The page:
Mr Springer returns and passes through the outside, bestowing upon his son-in-law a painfully complex smile, compounded of a wish to apologize for his wife (we’re both men; I know), a wish to keep distant (nevertheless you’ve behaved unforgivably; don’t touch me) and the car’s salesman reflex of politeness.
Julian Barnes, in his review published in The Guardian (John Updike Rereading. Running Away) is convinced that the Rabbit quartet is “the greatest postwar American fiction”. I only read the first of the four books, but I already strongly agree. This little novel is crafted with such an elegant simplicity that even its somber, Dantesque theme - that there is no escape wherever you run away – seems somehow bearable. For there is always at least a haven – in the beauty of the art. ...more
Quand mon groupe de lecture a proposé pour le mois de juin le texte Cyrano de Bergerac d’Edmond Rostand, une amie à moi a déclaré qu’elle allait le liQuand mon groupe de lecture a proposé pour le mois de juin le texte Cyrano de Bergerac d’Edmond Rostand, une amie à moi a déclaré qu’elle allait le lire seulement après avoir vu la représentation théâtrale. Sage décision, étant donné que ce genre de textes semble conçu plutôt pour être parlé, déclamé, joué, bref vécu publiquement que pour être lu dans l’intimité. Et pourtant, moi, j’ai toujours aimé lire les pièces de théâtre, et, différemment de mon amie, je préfère, si possible, lire avant de voir, apprécier ce que le texte dit avant de m’émerveiller de la façon dont il est reproduit et si je devais absolument choisir entre les deux options, je choisirais toujours la première (sauf s’il s’agissait d’une distribution exceptionnelle, peut-être).
Une première raison de cette décision serait que de cette façon tu peux être sûr d’avoir devant toi le texte intégral et non une variante abrégée par raisons de mise en scène (ou par faute de mémoire des acteurs ☺), ce qui, surtout dans les cas des chefs-d’œuvre, est très important, car chaque mot est irremplaçable, même dans les indications scéniques et les description du décor qui ne se résument jamais à être seulement cela. Et puis, comment pourrait-on autrement capturer l’opinion de l’auteur sur son propre œuvre, étant donné qu’il n’y a pas de voix auctorielle plus impersonnelle et plus discrète que dans le genre dramatique ? C’est seulement par l’entremise de ces indications et de quelques sous-titres et/ ou autres spécifications qu’elle peut trahir un peu son penchant pour le ludique, en influençant, rendre complice ou induire en erreur son lecteur.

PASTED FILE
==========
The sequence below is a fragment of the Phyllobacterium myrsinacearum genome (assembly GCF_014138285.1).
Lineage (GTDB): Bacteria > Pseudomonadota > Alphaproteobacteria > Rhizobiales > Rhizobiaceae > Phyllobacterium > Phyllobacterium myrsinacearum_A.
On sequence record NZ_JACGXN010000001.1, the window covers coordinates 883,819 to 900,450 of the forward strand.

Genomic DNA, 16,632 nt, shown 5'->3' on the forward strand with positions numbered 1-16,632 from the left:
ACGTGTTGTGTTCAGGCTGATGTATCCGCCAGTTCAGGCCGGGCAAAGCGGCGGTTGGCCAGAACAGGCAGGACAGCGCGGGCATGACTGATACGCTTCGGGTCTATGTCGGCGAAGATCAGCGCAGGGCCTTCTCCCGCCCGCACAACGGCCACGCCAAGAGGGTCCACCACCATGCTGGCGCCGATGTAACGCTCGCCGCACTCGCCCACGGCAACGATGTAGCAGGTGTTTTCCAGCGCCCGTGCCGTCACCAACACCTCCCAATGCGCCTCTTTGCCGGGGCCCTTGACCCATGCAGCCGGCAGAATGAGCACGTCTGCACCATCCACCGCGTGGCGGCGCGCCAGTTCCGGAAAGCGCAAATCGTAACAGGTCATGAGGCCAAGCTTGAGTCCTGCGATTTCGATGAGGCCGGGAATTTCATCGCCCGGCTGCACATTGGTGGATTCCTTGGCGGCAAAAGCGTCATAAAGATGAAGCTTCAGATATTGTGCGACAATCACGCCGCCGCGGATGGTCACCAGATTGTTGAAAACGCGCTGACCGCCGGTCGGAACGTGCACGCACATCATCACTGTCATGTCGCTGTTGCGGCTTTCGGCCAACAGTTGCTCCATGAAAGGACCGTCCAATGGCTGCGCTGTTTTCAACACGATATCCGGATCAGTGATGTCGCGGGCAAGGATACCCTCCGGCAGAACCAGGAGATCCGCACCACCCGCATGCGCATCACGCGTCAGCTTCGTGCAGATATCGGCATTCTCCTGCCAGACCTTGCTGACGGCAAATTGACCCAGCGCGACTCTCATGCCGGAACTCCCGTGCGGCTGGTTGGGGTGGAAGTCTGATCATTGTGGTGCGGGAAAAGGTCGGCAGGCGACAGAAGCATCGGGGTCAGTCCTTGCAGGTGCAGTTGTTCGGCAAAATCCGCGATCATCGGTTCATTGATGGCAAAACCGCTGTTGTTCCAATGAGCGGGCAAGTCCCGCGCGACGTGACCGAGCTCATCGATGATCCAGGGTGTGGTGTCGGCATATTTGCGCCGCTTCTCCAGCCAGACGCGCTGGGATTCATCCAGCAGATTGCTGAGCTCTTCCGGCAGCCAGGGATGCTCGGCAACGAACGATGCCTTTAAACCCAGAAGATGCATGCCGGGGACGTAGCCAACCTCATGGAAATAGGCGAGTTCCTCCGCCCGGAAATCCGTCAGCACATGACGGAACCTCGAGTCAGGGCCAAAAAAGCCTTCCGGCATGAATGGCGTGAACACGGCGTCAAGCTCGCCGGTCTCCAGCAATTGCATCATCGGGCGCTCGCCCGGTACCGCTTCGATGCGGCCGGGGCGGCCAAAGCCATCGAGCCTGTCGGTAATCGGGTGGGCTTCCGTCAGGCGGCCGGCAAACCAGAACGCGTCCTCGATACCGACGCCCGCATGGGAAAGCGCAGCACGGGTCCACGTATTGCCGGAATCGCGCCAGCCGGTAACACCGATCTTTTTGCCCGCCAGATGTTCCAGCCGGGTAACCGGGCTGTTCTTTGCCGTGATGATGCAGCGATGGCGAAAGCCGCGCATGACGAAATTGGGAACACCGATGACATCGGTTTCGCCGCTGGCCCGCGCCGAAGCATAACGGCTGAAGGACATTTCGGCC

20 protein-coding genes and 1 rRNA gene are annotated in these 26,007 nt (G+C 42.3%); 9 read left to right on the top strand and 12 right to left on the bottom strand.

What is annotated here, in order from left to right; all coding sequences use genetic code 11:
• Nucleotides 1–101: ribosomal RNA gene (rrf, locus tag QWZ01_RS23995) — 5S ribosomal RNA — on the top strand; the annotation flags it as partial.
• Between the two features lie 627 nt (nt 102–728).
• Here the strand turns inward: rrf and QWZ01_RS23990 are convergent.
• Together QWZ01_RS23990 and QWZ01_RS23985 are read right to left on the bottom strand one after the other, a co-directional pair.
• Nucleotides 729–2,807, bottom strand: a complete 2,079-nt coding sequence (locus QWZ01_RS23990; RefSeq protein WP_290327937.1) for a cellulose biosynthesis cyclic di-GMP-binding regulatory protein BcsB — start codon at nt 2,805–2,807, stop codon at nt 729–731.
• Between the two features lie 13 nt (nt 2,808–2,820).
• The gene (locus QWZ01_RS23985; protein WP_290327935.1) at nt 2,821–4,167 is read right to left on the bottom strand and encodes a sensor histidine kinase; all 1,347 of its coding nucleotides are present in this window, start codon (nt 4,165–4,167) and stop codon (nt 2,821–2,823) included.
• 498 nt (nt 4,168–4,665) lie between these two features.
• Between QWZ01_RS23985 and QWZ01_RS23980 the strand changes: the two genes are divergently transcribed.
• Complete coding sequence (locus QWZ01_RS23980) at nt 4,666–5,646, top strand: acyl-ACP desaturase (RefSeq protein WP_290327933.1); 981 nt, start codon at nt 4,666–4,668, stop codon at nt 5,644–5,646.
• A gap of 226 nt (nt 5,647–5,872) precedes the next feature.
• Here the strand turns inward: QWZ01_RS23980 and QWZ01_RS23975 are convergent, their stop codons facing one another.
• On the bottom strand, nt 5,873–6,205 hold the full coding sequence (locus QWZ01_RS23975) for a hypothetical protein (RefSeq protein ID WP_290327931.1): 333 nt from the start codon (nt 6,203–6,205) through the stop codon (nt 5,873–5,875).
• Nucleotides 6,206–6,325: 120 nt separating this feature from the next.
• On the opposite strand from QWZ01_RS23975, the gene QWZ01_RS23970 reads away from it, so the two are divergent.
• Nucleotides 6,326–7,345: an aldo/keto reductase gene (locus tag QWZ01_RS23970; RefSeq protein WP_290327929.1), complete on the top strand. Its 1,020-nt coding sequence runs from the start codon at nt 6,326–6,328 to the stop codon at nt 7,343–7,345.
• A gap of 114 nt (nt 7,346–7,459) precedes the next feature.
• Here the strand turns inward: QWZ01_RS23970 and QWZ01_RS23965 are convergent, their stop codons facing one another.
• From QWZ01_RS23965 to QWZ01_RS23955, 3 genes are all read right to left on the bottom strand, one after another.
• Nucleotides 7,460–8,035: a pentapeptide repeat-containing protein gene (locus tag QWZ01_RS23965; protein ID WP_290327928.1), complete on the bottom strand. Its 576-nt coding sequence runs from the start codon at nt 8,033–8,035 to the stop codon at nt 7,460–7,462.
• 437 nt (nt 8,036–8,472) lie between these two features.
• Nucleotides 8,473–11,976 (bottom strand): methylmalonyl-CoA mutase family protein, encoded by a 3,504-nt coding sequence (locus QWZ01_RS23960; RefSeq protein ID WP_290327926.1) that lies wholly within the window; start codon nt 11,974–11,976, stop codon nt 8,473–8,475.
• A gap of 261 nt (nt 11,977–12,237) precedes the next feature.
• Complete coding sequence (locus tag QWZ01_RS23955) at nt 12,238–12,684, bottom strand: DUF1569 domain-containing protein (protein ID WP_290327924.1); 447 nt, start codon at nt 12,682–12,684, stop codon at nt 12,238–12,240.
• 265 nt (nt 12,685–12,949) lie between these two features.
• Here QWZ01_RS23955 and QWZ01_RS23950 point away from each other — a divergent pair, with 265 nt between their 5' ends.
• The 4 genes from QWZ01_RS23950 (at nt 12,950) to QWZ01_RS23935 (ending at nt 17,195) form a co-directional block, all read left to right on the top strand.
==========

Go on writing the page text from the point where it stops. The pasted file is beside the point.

Dans le cas de Rostand, cela commence avec les sous-titres et va continuer, discrètement, tout au long de la pièce, par une épithète, une synecdoque, une métaphore etc., tout en contredisant l’impersonnalité habituelle de ces énonces, comme on peut voir dans cette description du décor:
Du même côté, second plan, immense cheminée devant laquelle, entre de monstrueux chenets, dont chacun supporte une petite marmite, les rôtis pleurent dans les lèchefrites.
…ou dans cette indication scénique :
(Toutes les têtes se sont inclinées ; – tous les yeux rêvent ; – et des larmes sont furtivement essuyées, avec un revers de manche, un coin de manteau.)
Quant aux sous-titres, dans la plus vraie manière romantique, ils servent aussi à estomper les frontières entre les genres dramatique et épique, car le nom de chaque acte est aussi un résumé de celui-ci comme dans un roman : Une représentation à l’hôtel de Bourgogne, La rôtisserie des poètes (mon titre préféré pour son ironie gentille), Le baiser de Roxane, Les cadets de Gascogne et La gazette de Cyrano.
En effet, la pièce entière a l’air d’être une porte-parole du romantisme, couvrant à peu près toutes ses traits, le plus important concernant la violation de la règle de trois unités (de temps, d’espace et d’action) que respectait si religieusement le classicisme. Effectivement, la pièce est si longue, a tellement de personnages et se passe dans des lieux si différentes que (selon Wikipédia) l’auteur même a cru qu’elle serait un échec. Un autre trait romantique, la confusion voulue des genres, est entretenu par l’appellation « Comédie héroïque en cinq actes en vers » bien qu’il s’agisse plutôt d’une tragicomédie avec forts accents de farce.
Pourtant la valeur de la pièce, dans mon opinion, est notamment assurée par trois éléments : le langage, la construction du personnage principal et l’extension de la scène vers l’extérieur, afin de comprendre des personnages soit du monde de la fiction soit du monde réel.
En ce qui concerne le langage, on remarque en premier lieu la brillante utilisation du noble vers alexandrin dans des contextes familiers et/ ou triviales, pour entrer dans un dialogue d’une tendre ironie avec les illustres ancêtres littéraires:
Sur les cuivres, déjà, glisse l’argent de l’aube ! Étouffe en toi le dieu qui chante, Ragueneau ! L’heure du luth viendra, – c’est l’heure du fourneau !
Et toujours à propos de la comédie du langage, on trouve un discret humour même dans des rimes comme tartelette/odelette, triolet/ au lait, ministre/ sinistre, conciles/ imbéciles, ou dans des mots-valise comme ridicoculise, apprentif. (Off topic, j’ai enrichi mon vocabulaire avec des termes chevaleresques tels colichemarde ou bretteur, le premier étant selon Larousse une lame d'épée d'abord large puis s'effilant brusquement en carrelet, et le deuxième désignant, dans la même source, celui qui aimait à se battre à l'épée).